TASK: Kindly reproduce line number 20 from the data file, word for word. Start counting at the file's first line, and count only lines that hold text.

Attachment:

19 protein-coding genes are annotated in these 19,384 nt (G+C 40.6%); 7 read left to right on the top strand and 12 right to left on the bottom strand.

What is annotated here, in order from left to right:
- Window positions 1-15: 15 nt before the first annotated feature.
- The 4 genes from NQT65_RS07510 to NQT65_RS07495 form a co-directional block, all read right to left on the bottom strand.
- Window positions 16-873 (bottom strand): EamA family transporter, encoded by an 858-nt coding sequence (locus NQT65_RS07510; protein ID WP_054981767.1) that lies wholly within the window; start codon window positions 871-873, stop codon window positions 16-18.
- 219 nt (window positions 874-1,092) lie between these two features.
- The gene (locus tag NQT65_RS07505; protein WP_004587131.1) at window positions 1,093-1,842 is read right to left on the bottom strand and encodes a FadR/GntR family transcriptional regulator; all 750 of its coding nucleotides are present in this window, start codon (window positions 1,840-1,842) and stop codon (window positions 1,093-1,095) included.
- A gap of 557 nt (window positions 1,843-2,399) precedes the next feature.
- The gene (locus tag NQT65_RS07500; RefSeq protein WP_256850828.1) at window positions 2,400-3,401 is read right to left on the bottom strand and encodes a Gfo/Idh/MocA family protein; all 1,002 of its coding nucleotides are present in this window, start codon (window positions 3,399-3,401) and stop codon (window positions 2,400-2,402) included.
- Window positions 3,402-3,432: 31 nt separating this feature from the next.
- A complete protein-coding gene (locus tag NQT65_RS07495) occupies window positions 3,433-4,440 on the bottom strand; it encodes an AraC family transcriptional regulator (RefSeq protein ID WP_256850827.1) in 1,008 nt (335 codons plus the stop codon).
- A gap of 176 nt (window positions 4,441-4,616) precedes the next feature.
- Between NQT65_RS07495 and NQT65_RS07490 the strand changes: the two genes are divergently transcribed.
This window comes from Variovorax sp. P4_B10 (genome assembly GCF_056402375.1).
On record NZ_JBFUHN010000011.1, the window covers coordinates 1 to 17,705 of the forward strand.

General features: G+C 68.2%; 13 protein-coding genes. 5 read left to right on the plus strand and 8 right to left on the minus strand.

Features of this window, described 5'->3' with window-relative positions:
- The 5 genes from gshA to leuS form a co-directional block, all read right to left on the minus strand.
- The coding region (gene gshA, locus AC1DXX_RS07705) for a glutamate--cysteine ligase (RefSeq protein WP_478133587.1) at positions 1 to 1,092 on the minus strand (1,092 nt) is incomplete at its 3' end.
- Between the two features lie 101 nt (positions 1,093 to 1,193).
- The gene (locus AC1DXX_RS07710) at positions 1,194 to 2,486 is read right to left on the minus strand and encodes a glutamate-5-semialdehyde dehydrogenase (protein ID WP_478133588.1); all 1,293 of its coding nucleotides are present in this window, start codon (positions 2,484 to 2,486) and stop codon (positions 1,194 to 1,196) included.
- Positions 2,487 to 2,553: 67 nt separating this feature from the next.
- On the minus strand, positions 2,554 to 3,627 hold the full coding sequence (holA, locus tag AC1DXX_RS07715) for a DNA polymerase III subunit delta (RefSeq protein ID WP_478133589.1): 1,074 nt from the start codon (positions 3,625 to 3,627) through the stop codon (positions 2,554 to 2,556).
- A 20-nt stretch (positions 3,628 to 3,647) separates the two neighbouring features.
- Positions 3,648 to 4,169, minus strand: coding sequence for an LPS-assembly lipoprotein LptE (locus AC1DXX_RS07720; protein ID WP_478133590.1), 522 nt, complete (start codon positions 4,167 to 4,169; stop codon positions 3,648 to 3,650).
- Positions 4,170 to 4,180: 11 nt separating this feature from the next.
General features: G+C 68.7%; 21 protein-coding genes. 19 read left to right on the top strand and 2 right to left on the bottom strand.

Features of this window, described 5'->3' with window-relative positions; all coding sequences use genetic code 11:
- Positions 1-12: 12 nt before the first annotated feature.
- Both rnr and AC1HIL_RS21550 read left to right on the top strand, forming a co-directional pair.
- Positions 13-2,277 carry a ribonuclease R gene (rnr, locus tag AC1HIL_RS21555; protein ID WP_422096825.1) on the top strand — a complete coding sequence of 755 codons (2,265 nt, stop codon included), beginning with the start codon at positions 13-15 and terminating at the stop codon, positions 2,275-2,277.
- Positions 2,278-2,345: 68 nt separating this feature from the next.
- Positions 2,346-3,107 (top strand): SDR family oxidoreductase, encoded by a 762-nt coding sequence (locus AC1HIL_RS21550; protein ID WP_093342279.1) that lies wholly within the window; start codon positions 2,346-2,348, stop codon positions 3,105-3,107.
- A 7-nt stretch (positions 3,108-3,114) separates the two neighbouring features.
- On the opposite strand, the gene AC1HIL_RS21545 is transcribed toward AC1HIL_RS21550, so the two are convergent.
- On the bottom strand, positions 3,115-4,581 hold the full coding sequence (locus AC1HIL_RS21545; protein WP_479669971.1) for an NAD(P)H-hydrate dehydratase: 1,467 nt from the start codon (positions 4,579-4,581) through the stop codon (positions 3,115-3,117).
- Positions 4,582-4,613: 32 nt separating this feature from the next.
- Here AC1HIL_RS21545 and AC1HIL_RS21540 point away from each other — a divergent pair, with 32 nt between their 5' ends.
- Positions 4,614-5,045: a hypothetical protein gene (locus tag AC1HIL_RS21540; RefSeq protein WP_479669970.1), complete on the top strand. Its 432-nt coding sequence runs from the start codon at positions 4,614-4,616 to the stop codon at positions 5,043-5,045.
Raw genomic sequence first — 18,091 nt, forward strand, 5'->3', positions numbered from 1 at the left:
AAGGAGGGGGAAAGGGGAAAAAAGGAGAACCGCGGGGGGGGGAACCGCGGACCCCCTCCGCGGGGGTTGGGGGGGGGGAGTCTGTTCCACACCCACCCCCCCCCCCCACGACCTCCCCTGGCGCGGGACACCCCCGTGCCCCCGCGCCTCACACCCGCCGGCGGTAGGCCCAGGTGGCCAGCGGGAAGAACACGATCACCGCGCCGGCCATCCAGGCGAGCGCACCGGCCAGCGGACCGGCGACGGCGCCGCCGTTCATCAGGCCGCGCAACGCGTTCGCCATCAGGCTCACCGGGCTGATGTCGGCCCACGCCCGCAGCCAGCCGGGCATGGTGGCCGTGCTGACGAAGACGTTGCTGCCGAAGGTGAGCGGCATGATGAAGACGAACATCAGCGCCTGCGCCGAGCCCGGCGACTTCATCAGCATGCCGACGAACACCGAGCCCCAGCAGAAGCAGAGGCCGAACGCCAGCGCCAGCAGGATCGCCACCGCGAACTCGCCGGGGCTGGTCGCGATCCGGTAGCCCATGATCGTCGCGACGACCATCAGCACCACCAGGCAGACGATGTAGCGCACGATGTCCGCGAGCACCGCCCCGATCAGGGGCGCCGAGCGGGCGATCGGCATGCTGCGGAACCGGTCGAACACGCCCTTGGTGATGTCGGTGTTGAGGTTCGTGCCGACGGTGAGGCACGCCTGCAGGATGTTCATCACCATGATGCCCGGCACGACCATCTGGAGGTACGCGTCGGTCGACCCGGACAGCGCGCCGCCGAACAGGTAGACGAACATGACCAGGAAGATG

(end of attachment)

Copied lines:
- Between the two features lie 101 nt (positions 1,093 to 1,193).